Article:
Local primary school and Resguardo´s security workers in front of the building

Local primary school and Resguardo´s security workers in front of the building

This Resguardo is officially called Cristiania, in Chamí language KARMATARUA; RUA means earth and KARMATA is the name for plant they call PRINGAMOSA (stinging nettle in English) that grew wildly and numerously on their territory. Recently, there are more  efforts to use the traditional name KARMATARUA for the Resguardo in order to revive native language and recover constantly suppressed indigenous culture.

“Over and above we’ve got own radio station in Chamí language. You know, we are Embera indigenous tribe and Chamí is our language“ guy working in Shami Stereo radio station based in Resguardo explained me proudly on our quick station visit.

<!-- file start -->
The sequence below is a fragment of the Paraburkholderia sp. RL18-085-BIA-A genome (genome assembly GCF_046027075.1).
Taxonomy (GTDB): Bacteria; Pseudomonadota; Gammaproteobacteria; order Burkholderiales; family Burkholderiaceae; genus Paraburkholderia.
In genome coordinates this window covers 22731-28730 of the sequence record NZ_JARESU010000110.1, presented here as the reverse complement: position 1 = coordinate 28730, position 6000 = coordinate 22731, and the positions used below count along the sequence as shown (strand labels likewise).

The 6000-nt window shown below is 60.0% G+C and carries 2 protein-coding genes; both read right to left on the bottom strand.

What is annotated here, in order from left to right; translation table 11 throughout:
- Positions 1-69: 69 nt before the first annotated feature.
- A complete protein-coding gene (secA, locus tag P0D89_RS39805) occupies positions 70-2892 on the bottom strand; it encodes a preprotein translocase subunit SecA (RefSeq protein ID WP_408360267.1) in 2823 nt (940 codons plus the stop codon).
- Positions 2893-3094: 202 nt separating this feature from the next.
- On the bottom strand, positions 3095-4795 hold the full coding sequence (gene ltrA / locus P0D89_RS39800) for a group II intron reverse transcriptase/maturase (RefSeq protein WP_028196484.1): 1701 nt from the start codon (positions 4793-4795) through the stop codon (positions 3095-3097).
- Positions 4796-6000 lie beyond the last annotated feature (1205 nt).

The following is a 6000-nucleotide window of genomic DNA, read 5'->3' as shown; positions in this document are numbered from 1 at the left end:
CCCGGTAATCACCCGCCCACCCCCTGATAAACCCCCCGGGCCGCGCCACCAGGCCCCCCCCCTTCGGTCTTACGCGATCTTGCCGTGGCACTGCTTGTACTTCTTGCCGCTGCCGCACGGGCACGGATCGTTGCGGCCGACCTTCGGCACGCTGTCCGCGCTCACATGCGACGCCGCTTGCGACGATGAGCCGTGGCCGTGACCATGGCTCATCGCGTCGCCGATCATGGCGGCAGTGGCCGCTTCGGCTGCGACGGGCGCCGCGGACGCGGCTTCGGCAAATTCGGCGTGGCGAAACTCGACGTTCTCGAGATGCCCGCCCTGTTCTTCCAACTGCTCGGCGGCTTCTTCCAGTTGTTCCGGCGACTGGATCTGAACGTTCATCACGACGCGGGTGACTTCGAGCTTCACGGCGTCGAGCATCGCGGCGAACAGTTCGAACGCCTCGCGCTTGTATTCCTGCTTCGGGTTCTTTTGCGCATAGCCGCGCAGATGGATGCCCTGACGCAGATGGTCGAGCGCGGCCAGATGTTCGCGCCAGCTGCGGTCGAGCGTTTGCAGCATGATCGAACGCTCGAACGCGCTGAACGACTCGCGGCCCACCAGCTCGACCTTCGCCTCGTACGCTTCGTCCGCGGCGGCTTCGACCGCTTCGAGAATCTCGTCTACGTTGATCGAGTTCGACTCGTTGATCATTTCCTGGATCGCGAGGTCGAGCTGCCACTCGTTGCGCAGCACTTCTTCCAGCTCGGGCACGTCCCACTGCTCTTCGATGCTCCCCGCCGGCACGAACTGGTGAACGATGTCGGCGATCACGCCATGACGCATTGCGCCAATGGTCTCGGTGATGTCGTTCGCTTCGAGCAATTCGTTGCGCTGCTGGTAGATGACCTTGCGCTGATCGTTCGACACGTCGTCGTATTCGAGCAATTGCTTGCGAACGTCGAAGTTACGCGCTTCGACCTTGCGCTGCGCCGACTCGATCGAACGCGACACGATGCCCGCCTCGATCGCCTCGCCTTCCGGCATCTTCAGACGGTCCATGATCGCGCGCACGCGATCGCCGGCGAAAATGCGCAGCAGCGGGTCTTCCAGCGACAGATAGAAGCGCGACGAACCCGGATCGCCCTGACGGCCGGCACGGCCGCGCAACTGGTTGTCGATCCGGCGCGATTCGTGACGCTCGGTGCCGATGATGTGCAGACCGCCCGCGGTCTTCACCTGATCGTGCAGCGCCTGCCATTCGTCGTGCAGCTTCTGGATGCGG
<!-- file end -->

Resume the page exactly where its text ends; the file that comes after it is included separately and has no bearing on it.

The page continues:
Blue- Red building of Shami Stereo Radio Station located at the end of the resguardo

Blue- Red building of Shami Stereo Radio Station located at the end of the Resguardo

The Embera Chamí community does not live in  isolation from the rest of the Colombian population; it is not unusual to see mixed marriages between them and other groups of the population. Young people continue  further education, and many of them are already studying in the nearby Universidad de Antioquia.  This remains in contrast, as along the roadside you can still encounter men and woman carrying baskets full of wood or bananas or spot freshly washed coffee beans in front of the brick made houses. Embera people grow food for their own consumption; they generate income by producing coffee on the remote farms in the area. They are also engaged in production of traditional beads handcrafts that are usually bought by tourists returning from the famous must–see town El Jardín.